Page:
Results 26 to 48 of 48
06-02-2010, 01:02 PM #26
06-02-2010, 01:18 PM #27
Greenies infiltrated the government by way of liberals who have their heads up their asses. Once in the government, the greenies were able to regulate BP, and mold BP into a pseudo environmental giant through government regulations. Unfortunately, the hippy regulators were hypocrites and didn't actually love the environment. Because the greenies act like they love the environment but actually hate it, they forced BP to negligently drill wells and poop all over the atlantic. If BP had been able to self regulate, its insurance company would have forced it to be super careful and loving to the environment and the curent debacle never would have happened.
BP + Insurance Company - (The Incredible Hulk + Government) = Environmental Butt Sex
06-02-2010, 01:46 PM #28
Nigeria's agony dwarfs the Gulf oil spill
That was the Niger delta a few years ago, where, according to Nigerian academics, writers and environment groups, oil companies have acted with such impunity and recklessness that much of the region has been devastated by leaks.
In fact, more oil is spilled from the delta's network of terminals, pipes, pumping stations and oil platforms every year than has been lost in the Gulf of Mexico, the site of a major ecological catastrophe caused by oil that has poured from a leak triggered by the explosion that wrecked BP's Deepwater Horizon rig last month.
On 1 May this year a ruptured ExxonMobil pipeline in the state of Akwa Ibom spilled more than a million gallons into the delta over seven days before the leak was stopped. Local people demonstrated against the company but say they were attacked by security guards. Community leaders are now demanding $1bn in compensation for the illness and loss of livelihood they suffered. Few expect they will succeed. In the meantime, thick balls of tar are being washed up along the coast.
Within days of the Ibeno spill, thousands of barrels of oil were spilled when the nearby Shell Trans Niger pipeline was attacked by rebels. A few days after that, a large oil slick was found floating on Lake Adibawa in Bayelsa state and another in Ogoniland. "We are faced with incessant oil spills from rusty pipes, some of which are 40 years old," said Bonny Otavie, a Bayelsa MP.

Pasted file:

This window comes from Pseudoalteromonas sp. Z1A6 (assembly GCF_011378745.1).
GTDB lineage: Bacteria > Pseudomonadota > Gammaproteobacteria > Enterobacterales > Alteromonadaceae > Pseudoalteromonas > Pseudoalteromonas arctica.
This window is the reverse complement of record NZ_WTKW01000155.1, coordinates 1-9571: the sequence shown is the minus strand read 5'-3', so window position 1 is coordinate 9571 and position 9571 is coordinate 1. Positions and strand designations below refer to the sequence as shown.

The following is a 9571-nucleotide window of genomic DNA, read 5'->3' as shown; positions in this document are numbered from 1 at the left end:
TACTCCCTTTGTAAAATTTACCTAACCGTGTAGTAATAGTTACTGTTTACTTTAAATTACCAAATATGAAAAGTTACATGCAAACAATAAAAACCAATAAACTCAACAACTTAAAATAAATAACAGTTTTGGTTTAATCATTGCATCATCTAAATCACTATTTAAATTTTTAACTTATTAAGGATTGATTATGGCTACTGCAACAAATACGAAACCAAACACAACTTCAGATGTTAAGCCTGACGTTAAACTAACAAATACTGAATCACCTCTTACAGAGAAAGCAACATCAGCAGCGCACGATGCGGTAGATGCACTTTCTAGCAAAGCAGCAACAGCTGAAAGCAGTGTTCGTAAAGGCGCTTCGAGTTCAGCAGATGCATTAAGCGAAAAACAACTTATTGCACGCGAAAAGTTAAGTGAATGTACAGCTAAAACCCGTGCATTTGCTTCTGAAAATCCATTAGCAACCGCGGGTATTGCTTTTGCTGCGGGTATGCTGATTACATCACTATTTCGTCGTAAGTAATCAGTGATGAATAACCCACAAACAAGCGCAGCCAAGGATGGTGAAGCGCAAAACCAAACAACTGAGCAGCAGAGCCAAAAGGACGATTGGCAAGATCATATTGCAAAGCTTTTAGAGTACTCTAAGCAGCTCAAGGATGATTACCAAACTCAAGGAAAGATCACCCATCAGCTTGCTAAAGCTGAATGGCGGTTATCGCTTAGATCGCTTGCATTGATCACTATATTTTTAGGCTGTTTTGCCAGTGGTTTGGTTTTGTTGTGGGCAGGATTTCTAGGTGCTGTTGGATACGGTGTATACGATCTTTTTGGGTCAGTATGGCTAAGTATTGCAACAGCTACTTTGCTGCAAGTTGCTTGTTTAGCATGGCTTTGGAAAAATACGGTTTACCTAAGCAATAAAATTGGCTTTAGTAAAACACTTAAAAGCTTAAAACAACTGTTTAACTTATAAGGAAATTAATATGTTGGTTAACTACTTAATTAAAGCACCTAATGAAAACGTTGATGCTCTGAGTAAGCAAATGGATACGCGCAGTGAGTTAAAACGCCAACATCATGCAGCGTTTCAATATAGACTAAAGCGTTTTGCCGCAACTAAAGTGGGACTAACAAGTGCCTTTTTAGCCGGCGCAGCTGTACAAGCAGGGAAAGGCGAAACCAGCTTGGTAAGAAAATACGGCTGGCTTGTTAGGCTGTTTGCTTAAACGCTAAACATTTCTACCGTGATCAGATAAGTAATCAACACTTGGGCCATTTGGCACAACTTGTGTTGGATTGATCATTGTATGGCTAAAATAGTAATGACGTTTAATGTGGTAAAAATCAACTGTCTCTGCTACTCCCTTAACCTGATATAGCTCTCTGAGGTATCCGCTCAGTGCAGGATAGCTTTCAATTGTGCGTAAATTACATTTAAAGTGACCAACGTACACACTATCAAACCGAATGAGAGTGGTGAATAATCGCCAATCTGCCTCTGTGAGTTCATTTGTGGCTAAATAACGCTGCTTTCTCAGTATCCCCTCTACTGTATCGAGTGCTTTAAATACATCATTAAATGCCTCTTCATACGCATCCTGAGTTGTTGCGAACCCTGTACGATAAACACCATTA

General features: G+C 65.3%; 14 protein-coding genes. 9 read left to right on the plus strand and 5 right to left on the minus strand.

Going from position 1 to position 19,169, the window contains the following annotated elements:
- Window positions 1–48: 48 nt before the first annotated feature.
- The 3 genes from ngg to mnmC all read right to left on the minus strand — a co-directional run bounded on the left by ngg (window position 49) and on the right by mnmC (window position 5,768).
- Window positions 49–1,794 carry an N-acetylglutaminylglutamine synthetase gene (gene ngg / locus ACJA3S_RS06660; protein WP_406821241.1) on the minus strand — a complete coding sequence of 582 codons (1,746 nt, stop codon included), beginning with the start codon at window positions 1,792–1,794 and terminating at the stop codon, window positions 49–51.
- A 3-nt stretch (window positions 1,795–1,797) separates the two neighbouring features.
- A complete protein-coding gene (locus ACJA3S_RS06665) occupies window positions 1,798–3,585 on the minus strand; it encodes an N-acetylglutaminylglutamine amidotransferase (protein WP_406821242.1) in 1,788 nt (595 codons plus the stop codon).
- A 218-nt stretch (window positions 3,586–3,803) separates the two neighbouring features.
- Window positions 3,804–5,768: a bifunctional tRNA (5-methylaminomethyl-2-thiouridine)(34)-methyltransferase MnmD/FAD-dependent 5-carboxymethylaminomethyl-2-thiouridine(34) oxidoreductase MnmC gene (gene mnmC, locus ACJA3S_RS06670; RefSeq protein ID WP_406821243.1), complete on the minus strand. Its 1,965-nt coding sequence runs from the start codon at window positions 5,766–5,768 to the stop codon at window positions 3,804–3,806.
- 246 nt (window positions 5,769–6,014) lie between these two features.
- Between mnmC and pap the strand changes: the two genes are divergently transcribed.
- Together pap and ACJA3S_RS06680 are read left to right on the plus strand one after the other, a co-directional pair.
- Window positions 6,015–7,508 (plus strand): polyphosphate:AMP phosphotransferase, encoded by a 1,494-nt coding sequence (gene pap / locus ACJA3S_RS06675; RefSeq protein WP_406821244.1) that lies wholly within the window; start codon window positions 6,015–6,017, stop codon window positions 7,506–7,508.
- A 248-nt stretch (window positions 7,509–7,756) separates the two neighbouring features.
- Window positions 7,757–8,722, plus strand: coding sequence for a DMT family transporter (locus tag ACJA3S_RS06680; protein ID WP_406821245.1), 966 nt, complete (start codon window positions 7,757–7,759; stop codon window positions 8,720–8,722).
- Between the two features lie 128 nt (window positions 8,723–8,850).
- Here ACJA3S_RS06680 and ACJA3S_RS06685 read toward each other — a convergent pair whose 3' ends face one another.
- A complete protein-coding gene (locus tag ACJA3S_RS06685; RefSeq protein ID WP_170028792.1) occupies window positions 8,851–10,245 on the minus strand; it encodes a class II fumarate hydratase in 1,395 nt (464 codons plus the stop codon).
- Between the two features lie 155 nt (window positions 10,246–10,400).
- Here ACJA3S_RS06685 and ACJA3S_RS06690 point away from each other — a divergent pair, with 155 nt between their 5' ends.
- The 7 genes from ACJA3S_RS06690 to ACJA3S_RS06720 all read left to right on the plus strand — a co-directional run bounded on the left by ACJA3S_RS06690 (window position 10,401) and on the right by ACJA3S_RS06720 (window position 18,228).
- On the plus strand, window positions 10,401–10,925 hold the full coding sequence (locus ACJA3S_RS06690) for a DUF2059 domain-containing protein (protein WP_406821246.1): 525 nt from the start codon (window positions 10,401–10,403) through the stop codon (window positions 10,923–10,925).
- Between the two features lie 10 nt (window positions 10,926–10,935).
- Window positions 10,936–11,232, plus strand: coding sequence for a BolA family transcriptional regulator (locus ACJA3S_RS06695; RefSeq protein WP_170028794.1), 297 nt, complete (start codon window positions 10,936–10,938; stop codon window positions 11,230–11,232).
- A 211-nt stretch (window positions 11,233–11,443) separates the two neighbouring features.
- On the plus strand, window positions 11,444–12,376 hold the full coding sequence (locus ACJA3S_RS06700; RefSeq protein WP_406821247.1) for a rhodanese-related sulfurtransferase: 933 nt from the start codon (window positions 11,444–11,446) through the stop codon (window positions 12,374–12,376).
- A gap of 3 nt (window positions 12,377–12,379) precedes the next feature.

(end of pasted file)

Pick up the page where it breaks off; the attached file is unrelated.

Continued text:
This point was backed by Williams Mkpa, a community leader in Ibeno: "Oil companies do not value our life; they want us to all die. In the past two years, we have experienced 10 oil spills and fishermen can no longer sustain their families. It is not tolerable."
With 606 oilfields, the Niger delta supplies 40% of all the crude the United States imports and is the world capital of oil pollution. Life expectancy in its rural communities, half of which have no access to clean water, has fallen to little more than 40 years over the past two generations. Locals blame the oil that pollutes their land and can scarcely believe the contrast with the steps taken by BP and the US government to try to stop the Gulf oil leak and to protect the Louisiana shoreline from pollution.
"If this Gulf accident had happened in Nigeria, neither the government nor the company would have paid much attention," said the writer Ben Ikari, a member of the Ogoni people. "This kind of spill happens all the time in the delta."
"The oil companies just ignore it. The lawmakers do not care and people must live with pollution daily. The situation is now worse than it was 30 years ago. Nothing is changing. When I see the efforts that are being made in the US I feel a great sense of sadness at the double standards. What they do in the US or in Europe is very different."
"We see frantic efforts being made to stop the spill in the US," said Nnimo Bassey, Nigerian head of Friends of the Earth International. "But in Nigeria, oil companies largely ignore their spills, cover them up and destroy people's livelihood and environments. The Gulf spill can be seen as a metaphor for what is happening daily in the oilfields of Nigeria and other parts of Africa.